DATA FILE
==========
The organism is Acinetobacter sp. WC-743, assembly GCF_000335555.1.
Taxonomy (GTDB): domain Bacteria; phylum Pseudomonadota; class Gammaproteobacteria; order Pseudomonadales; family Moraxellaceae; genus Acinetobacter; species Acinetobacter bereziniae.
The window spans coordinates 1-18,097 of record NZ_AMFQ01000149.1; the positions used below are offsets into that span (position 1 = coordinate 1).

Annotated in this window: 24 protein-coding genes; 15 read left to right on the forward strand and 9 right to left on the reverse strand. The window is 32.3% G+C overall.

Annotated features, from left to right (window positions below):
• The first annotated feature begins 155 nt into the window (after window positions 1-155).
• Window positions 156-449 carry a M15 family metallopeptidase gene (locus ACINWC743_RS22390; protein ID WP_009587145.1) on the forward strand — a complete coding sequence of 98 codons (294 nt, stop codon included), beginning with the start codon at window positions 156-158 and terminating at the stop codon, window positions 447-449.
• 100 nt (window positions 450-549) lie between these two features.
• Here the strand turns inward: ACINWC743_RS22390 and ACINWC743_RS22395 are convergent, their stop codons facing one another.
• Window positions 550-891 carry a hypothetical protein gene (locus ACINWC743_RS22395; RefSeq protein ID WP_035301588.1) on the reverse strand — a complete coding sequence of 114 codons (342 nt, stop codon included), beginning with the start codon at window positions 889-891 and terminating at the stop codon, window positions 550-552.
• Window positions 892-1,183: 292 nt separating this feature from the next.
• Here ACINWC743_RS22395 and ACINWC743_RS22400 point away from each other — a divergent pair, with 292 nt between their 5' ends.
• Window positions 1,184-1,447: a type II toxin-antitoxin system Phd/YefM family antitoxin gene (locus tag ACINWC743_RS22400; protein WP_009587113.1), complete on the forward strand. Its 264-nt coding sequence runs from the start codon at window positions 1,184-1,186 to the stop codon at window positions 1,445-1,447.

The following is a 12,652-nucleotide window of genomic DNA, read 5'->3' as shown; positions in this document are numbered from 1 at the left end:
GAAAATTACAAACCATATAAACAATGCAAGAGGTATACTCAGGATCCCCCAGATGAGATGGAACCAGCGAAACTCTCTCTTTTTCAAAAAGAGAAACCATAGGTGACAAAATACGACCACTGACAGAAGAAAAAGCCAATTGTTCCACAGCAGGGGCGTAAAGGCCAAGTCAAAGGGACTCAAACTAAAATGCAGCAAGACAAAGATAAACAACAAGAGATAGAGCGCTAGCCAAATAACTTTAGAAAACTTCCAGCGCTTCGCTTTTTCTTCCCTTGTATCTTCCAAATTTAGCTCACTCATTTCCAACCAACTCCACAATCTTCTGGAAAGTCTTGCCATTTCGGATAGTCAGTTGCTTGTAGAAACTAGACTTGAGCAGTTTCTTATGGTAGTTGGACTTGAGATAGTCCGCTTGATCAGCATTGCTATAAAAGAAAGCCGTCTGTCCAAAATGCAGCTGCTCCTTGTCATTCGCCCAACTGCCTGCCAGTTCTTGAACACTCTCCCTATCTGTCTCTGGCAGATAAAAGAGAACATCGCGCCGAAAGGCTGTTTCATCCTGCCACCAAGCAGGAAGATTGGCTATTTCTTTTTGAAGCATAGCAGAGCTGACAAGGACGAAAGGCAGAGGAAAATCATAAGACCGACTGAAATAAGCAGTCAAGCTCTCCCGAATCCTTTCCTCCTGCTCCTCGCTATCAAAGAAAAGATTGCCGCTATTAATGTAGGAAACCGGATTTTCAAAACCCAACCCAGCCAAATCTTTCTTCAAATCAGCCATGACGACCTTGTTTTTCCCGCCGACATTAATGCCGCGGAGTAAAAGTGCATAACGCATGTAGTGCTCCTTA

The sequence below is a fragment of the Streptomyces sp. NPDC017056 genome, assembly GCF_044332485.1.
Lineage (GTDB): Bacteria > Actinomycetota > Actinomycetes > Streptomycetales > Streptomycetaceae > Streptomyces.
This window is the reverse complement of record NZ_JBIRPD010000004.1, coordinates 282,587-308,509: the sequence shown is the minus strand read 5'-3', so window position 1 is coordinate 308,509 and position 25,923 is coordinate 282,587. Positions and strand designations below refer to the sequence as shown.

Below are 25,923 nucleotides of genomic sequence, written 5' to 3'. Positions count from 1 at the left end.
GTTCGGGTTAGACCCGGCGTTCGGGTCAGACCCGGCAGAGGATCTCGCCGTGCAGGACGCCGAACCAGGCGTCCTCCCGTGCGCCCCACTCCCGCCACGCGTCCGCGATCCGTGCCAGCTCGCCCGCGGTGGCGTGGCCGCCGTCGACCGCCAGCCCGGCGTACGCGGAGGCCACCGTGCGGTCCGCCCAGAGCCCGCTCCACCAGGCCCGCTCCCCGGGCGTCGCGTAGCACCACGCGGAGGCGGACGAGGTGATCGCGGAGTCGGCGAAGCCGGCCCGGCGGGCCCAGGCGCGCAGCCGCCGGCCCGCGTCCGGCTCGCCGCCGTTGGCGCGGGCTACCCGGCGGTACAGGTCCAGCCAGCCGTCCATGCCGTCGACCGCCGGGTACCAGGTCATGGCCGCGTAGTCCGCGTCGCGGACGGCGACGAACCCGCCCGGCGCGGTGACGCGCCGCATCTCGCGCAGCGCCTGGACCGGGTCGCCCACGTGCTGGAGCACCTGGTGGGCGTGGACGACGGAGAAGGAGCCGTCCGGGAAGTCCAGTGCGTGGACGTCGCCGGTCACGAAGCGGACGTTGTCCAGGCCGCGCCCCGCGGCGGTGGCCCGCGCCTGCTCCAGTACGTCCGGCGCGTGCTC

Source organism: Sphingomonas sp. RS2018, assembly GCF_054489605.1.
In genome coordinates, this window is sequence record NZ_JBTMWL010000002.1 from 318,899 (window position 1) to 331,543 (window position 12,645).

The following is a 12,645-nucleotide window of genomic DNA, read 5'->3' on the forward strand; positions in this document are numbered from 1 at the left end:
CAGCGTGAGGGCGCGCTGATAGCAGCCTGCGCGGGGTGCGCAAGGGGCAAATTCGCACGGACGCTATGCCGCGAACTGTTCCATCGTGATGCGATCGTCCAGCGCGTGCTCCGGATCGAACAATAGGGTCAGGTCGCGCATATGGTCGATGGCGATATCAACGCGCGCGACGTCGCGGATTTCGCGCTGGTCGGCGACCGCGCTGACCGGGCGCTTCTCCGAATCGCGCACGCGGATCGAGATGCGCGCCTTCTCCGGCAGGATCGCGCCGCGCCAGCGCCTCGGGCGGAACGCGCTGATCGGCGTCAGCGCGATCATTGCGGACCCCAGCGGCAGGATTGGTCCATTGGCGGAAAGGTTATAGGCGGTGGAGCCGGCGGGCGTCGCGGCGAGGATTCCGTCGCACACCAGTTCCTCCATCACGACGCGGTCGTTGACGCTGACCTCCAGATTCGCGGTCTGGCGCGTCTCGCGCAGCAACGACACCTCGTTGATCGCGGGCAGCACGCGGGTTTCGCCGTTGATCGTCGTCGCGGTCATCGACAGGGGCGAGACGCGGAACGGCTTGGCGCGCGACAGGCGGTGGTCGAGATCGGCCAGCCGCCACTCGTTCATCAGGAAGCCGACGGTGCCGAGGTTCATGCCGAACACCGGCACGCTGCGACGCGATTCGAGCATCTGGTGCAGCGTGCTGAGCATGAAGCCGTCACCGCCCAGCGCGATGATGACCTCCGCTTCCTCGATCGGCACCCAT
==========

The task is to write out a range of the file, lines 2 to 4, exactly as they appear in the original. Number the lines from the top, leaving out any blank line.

Taxonomy (GTDB): domain Bacteria; phylum Pseudomonadota; class Gammaproteobacteria; order Pseudomonadales; family Moraxellaceae; genus Acinetobacter; species Acinetobacter bereziniae.
The window spans coordinates 1-18,097 of record NZ_AMFQ01000149.1; the positions used below are offsets into that span (position 1 = coordinate 1).

Annotated in this window: 24 protein-coding genes; 15 read left to right on the forward strand and 9 right to left on the reverse strand. The window is 32.3% G+C overall.